The road to an eight-game playoff system starts this week as the 2014 college football season gets underway, giving us all a valid excuse to stay inside, drink too much beer and become useless human beings for the rest of the year.
While everyone is excited to see their favorite team take the field this year, the controversy of the sporting world is looming on our horizon. No, I’m not talking about Notre Dame’s stupid new Shamrock Series uniforms, or even Notre Dame’s lame decision to ditch its rich football tradition by installing AstroTurf to become a faster offense. I am referring to the college football playoff system that will take shape toward the end of the season and will undoubtedly be the discussion topic for the next four months of our lives.
Instead of a postseason of college bowl games, the 2014 season will be the first season in which the top four teams in the country will play in semifinal games. The winners of those two games will then move forward to play in the national championship game. It’s not exactly an extended college football playoff system, but it is a playoff that will make the best four teams in the country prove themselves in two straight games. For the most part, it’s something most college football fans have been asking for.
As in the past, the controversy ahead for college football is how the teams will be ranked when it comes time to judging who’s in and who’s out. For the past 16 years during the Bowl Championship Series era, it was those damn computers and their mathematical logic that decided where a team was ranked. Don’t like where your team was sitting midway through the season? Take it up with the computers.
Under this year’s new four-team playoff series, it will actually be human beings – 13 to be exact – who piss us all off when we believe we were wronged, later this year. For future complaining and conspiracy theory purposes, the 13-member college playoff selection committee is made up of Wisconsin A.D. Barry Alvarez, Arkansas A.D. Jeff Long, former Superintendent of the U.S. Air Force Academy Lt. Gen. Mike Gould, U.S.C. A.D. Pat Haden, former N.C.A.A. Executive V.P Tom Jernstedt, West Virginia A.D. Oliver Luck, Archie Manning, former Nebraska coach and A.D. Tom Osborne, Clemson A.D. Dan Radakovich, former U.S. Secretary of State and current Stanford professor and member of the Augusta National Golf Club Condoleezza Rice, former Big East Commissioner Mike Tranghese, former USA Today sportswriter Steve Wieberg, and former Stanford, Washington and Notre Dame coach Tyrone Willingham.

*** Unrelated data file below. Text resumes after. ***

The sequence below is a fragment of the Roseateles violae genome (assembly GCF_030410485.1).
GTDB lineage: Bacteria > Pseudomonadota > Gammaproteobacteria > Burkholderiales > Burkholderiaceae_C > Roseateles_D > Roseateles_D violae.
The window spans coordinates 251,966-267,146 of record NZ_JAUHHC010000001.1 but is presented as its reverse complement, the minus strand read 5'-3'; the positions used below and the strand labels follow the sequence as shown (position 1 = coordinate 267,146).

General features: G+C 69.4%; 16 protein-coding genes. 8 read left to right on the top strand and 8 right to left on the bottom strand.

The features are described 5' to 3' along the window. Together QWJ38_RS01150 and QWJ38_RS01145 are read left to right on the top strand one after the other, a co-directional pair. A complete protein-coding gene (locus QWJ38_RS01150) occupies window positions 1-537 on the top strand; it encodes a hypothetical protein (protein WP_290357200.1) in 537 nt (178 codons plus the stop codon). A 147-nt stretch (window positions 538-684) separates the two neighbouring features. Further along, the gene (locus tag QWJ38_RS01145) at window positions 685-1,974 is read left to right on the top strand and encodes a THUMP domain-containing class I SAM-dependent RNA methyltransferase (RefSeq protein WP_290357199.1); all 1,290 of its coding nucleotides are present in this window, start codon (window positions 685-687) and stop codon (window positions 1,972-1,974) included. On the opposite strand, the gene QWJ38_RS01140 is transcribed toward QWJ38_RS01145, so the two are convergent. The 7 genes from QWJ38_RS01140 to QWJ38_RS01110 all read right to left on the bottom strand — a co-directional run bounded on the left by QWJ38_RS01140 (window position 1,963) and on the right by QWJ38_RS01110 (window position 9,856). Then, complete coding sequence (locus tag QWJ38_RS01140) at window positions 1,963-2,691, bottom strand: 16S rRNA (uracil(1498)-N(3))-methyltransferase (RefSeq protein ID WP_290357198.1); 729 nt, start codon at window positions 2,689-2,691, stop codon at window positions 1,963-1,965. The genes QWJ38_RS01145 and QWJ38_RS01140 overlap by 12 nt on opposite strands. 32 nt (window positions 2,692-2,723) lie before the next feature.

Seems like a reputable and diverse group of individuals. Right? It would seem so. But you know that a few months from now, these esteemed individuals are going to be on someone’s shit-list and I wonder how many of them will be asking themselves why they got themselves into this job.
According to a great New York Times report written by Marc Tracy last weekend, the committee will meet in person on Monday’s and Tuesdays every week and will issue their first rankings on Oct. 28. The big decision comes on Dec. 7, the day following the four major conference title games, when the final rankings will be announced.
It is at that time, the committee will rank a very good football team as No. 5 in the nation, meaning that particular team didn’t make the cut to make it into the three-game playoff system. Depending on what that school is, or where that school is located in the country, all hell could break loose.
From there, according to Tracy, the top-ranked team will play the fourth-ranked team and the second-ranked team will play the third-ranked team in the two bowls selected as the semifinals this season, the Rose Bowl and the Sugar Bowl, on Jan. 1. The winners of those two games will play in the national championship on the first Monday that is at least six days after the semifinals, at a site selected in advance through a bid system. This year’s national championship will be held in Dallas at Jerry World, on Jan. 12.
In their decision-making process for rankings, the committee will look at records, strength of schedule, conference championships and head-to-head results.
In a perfect world of college football, the top four-ranked teams would be made up of the top team from each of the four major conferences. That would create a playoff not only of the top four teams, but a playoff of conferences. Ideally, that’s what the N.C.A.A. is hoping will take place. Will that happen? Not in a million years. It will never be that simple.
It could very well shake out that the Southeastern Conference has two teams in the playoff. It’s a possibility, and it’s something SEC spokesman Chuck Dunlap is already thinking about.
“Food for thought: Only once in last five years has SEC not had two teams finish in final Top 4, including three each last two years,” Dunlap tweeted. Maybe the PAC 12 deserves to have two teams as well. SEC vs. PAC 12 in the final four? Or there is the possibility that the SEC is so good this year that its teams will beat each other up enough to keep any of its teams from making that final four bracket?
Now I don’t know what’s going to happen and I’m not going to make any bold predictions here on what’s going to transpire in the first run of this playoff system. What I do know is that whatever happens its not going to happen without controversy. There will be some hurt feelings and it will eventually lead to an eight-team college football playoff system in the future. The road to that eight-team system starts this week.
Up with the Rams, down with Buffs!